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[en] The Community fusion programme encourages industry to participate more fully, with the view of both injecting industrial expertise into the realization of the Next Step and ensuring that European industry will master all the key technologies required for the construction of future fusion reactors. Momentum has been given to this policy, via the definition and implementation of new measures for an involvement of European industry in the design and in the technological R and D for the Next Step, and in the safety and environmental assessment of fusion power. An effective point of contact between the fusion programme and industry is in place, in the form of the Committee on Fusion-Industry. A Fusion-Industry Seminar took place in October 1992 and a subsequent seminar in Madrid on 21-22 October 1994. (orig.)
[en] Developments in computer architecture and neutronics code capabilities have enabled high-resolution analysis of complex 3D geometries. Thus, accurately modeling 3D source distributions has become important for nuclear analyses. In this work two methods are described which generate and sample such 3D sources based directly on the plasma parameters of a fusion device and which facilitate the ability to update the neutron source following changes to the plasma physics configuration. The cylindrical mesh method is for toroidally symmetric machines and utilizes data in a standard file format which represents the poloidal magnetic flux on an R-Z grid. The conformal hexahedral mesh method takes plasma physics data generated in an idealized toroidal coordinate system and uses a Jacobian transformation and a functional expansion to generate the source. This work describes each methodology and associated test cases. The cylindrical mesh method was applied to ARIES-RS and the conformal hexahedral mesh method was applied to a uniform torus and ARIES-CS. The results of the test cases indicate that these improved source definitions can have important effects on pertinent engineering parameters, such as neutron wall loading, and should therefore be used for high-resolution nuclear analyses of all toroidal devices.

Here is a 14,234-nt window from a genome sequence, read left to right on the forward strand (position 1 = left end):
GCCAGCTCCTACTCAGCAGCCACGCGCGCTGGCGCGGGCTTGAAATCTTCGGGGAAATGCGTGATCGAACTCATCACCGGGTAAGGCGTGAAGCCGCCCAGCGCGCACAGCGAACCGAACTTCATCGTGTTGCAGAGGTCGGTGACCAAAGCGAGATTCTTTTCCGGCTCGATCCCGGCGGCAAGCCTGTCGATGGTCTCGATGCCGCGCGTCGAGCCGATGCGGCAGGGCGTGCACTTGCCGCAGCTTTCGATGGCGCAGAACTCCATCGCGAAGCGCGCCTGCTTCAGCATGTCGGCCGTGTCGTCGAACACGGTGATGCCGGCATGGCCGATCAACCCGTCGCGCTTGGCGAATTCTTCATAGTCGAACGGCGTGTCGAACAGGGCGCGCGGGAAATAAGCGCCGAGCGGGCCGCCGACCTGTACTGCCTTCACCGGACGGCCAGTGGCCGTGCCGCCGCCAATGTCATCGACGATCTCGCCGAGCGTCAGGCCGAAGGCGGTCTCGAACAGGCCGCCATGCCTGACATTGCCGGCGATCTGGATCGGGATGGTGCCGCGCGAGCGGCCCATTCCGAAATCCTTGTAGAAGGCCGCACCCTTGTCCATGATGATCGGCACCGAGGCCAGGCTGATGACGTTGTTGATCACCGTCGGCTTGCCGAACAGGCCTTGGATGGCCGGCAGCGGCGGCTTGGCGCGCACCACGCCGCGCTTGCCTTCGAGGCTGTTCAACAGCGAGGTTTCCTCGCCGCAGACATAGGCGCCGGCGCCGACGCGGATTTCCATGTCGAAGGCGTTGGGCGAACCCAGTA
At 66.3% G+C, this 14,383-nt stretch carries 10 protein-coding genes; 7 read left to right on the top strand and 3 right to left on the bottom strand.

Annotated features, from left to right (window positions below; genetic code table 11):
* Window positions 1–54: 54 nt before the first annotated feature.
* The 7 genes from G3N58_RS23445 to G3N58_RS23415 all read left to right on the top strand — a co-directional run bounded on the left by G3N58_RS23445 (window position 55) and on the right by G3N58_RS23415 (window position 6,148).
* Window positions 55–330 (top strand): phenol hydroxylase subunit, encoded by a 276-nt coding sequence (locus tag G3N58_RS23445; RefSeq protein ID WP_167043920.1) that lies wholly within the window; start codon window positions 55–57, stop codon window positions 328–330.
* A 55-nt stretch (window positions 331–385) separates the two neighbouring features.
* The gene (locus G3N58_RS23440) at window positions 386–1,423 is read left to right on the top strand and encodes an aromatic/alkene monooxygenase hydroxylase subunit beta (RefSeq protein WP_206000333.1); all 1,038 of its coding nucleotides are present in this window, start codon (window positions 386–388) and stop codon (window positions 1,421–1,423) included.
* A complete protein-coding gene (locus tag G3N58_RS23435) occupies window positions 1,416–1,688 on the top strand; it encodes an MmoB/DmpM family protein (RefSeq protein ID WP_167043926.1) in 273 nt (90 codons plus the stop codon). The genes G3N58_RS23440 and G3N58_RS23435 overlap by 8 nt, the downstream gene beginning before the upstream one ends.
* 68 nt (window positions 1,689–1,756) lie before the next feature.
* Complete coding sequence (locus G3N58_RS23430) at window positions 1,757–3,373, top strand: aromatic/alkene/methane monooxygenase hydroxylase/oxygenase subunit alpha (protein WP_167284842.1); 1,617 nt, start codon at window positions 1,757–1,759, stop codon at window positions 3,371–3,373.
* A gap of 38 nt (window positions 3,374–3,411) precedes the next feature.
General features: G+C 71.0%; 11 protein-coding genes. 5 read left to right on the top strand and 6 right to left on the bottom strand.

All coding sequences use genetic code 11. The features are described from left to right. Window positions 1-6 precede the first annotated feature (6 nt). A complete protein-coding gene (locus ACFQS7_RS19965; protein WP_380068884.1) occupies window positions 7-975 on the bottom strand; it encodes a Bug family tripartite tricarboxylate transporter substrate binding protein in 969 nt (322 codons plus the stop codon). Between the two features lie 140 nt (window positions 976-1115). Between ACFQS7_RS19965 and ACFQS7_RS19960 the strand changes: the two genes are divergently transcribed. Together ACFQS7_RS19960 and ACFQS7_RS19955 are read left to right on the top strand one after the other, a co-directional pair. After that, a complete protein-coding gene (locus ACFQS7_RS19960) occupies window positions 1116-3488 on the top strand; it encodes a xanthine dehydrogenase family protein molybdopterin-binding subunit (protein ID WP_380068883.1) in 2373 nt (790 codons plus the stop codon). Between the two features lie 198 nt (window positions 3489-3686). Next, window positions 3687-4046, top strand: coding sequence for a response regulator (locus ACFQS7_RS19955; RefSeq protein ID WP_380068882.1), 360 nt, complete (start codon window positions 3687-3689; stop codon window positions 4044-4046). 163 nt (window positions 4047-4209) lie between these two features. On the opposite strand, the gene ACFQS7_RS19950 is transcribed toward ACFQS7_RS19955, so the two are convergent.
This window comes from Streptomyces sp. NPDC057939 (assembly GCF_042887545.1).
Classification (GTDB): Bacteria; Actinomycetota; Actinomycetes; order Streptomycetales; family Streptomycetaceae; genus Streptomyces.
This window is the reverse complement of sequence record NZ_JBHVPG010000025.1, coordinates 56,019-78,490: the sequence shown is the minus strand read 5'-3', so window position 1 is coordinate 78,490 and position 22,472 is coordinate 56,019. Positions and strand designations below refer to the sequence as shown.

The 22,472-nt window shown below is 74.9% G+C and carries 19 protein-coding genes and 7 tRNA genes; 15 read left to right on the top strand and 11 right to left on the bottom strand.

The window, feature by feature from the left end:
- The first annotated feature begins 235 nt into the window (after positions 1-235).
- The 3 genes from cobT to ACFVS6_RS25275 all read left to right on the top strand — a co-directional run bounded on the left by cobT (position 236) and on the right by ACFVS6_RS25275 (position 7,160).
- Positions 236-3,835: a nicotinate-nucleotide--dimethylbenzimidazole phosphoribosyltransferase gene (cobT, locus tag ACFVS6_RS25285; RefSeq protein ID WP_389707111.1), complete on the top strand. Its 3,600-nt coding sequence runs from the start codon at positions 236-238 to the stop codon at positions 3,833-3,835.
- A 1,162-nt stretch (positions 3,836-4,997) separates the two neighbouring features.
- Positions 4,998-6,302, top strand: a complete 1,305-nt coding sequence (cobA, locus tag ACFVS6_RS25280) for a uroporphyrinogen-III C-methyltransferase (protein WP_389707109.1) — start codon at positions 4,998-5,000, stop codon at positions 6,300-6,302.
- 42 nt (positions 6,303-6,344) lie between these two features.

[en] This paper presents results of dose estimates for the most exposed individual due to a daily release of 10 Ci tritium in oxide form from a fusion plant. Twenty-one models were selected from the literature. Since they employ varying assumptions about key parameters, a 500 fold rnge of dose estimates results: 0.15 and 75 μSv/a. The main reasons for the large range are differences in stack height and assumptions on the atmospheric dispersion, quality factor Q, climate and ratio of the ingestion and inhalation dose. A proposal for narrowing down the predictions to the range 2-5 μSv/a (Q=1) is given. A short overview of model results on population and global doses is also given. (orig.)
[en] We present a new magnetic geometry, called the Super X divertor (SXD), that could potentially solve the enormous heat exhaust problem of next-generation high power-density experiments and fusion reactors. With only small changes in net coil currents, the axisymmetric SXD modification of the standard divertor (SD) coils greatly increases the divertor radius, the line length, and the plasma-wetted area. The lower B at large R decreases parallel heat flux and hence lowers the plasma temperature at SXD plates to below 10 eV, allowing higher divertor radiation fractions. The SXD could safely exhaust five times more heat than an SD, is unique in allowing adequate shielding of divertor target from neutron damage, and can enable much improved, reactor-relevant core plasma performance.